Prevalence and Geographic Distribution of Obstetrician-Gynecologists Who Treat Medicaid Enrollees and Are Trained To Prescribe Buprenorphine

Abstract [from journal]

Importance: The incidence of opioid use during pregnancy is increasing, and drug overdoses are a leading cause of postpartum mortality. Most women who are pregnant do not receive medications for treatment of opioid use disorder, despite the mortality benefit that these agents confer. Furthermore, buprenorphine is associated with milder symptoms of neonatal abstinence syndrome (NAS) compared with methadone.

Objective: To describe the prevalence and geographic distribution across the US of obstetrician-gynecologists who can prescribe buprenorphine (henceforth described as X-waivered) in 2019.

Design, setting, and participants: A cross-sectional, nationwide study linking physician-specific data to county- and state-level data was conducted from September 1, 2019, to March 31, 2020. Data were obtained on 31 211 obstetrician-gynecologists who accept Medicaid insurance through the Centers for Medicare & Medicaid Services Physician Compare data set and linked to the Drug Addiction Treatment Act buprenorphine-waived clinician list.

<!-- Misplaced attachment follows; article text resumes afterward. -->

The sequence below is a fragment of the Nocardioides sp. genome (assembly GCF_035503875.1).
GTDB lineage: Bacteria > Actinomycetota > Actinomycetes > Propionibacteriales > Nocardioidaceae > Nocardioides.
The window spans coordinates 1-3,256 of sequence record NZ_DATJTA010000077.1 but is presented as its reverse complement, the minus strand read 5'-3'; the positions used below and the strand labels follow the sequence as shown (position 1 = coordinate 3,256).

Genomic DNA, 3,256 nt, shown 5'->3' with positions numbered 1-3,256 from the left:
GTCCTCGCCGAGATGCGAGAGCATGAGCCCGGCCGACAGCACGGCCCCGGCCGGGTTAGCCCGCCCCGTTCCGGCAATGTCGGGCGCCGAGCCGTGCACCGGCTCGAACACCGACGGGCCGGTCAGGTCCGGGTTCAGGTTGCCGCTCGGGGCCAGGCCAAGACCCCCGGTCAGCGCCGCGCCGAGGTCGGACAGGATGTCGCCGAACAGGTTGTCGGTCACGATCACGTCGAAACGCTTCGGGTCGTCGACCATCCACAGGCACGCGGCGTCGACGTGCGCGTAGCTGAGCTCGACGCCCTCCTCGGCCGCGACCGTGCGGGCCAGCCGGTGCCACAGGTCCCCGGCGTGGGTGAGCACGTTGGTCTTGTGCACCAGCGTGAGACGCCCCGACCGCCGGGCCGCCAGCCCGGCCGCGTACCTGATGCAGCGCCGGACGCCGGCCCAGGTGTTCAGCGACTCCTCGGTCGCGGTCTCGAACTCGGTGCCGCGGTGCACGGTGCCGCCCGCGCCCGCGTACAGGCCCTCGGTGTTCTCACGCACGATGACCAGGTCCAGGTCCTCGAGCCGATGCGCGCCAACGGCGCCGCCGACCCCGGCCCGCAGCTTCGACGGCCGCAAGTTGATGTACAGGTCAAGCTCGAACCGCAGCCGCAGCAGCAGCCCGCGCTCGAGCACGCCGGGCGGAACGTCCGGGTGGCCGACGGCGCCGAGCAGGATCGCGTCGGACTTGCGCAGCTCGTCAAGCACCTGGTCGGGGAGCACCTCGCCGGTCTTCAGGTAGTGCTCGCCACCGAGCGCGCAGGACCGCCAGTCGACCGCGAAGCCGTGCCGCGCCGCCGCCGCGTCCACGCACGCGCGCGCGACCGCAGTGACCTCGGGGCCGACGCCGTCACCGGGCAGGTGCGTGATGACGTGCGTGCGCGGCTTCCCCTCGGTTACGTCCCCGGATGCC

Exposures: State-level NAS incidence and county-level uninsured rates and rurality.

Main outcomes and measures: Prevalence and geographic distribution of obstetrician-gynecologists who are trained to prescribe buprenorphine.

Results: Among the 31 211 identified obstetrician-gynecologists, 18 710 (59.9%) were women. Most had hospital privileges (23 236 [74.4%]) and worked in metropolitan counties (28 613 [91.7%]). Only 560 of the identified obstetrician-gynecologists (1.8%) were X-waivered. Obstetrician-gynecologists in counties with fewer than 5% uninsured residents had nearly twice the odds of being X-waivered (adjusted odds ratio [aOR], 1.59; 95% CI, 1.04-2.44; P = .04) compared with those in counties with greater than 15% uninsured residents. Compared with those located in metropolitan counties, obstetrician-gynecologists in suburban counties (eg, urban population of ≥20 000 and adjacent to a metropolitan area) were more likely to be X-waivered (aOR, 1.85; 95% CI, 1.26-2.71; P = .002). Compared with states with an NAS rate of 5 per 1000 births or less, obstetrician-gynecologists in states with an NAS rate of 15 per 1000 births or greater had nearly 5 times the odds of being X-waivered (aOR, 4.94; 95% CI, 3.60-6.77; P < .001). Obstetrician-gynecologists without hospital privileges were more likely to be X-waivered (aOR, 1.32; 95% CI, 1.08-1.61; P = .007).

Conclusions and relevance: Fewer than 2% of obstetrician-gynecologists who accept Medicaid are able to prescribe buprenorphine, and their geographic distribution appears to be skewed in favor of suburban counties. This finding suggests that there is an opportunity for health systems and professional societies to incentivize X-waiver trainings among obstetrician-gynecologists to increase patients' access to buprenorphine, especially during pregnancy.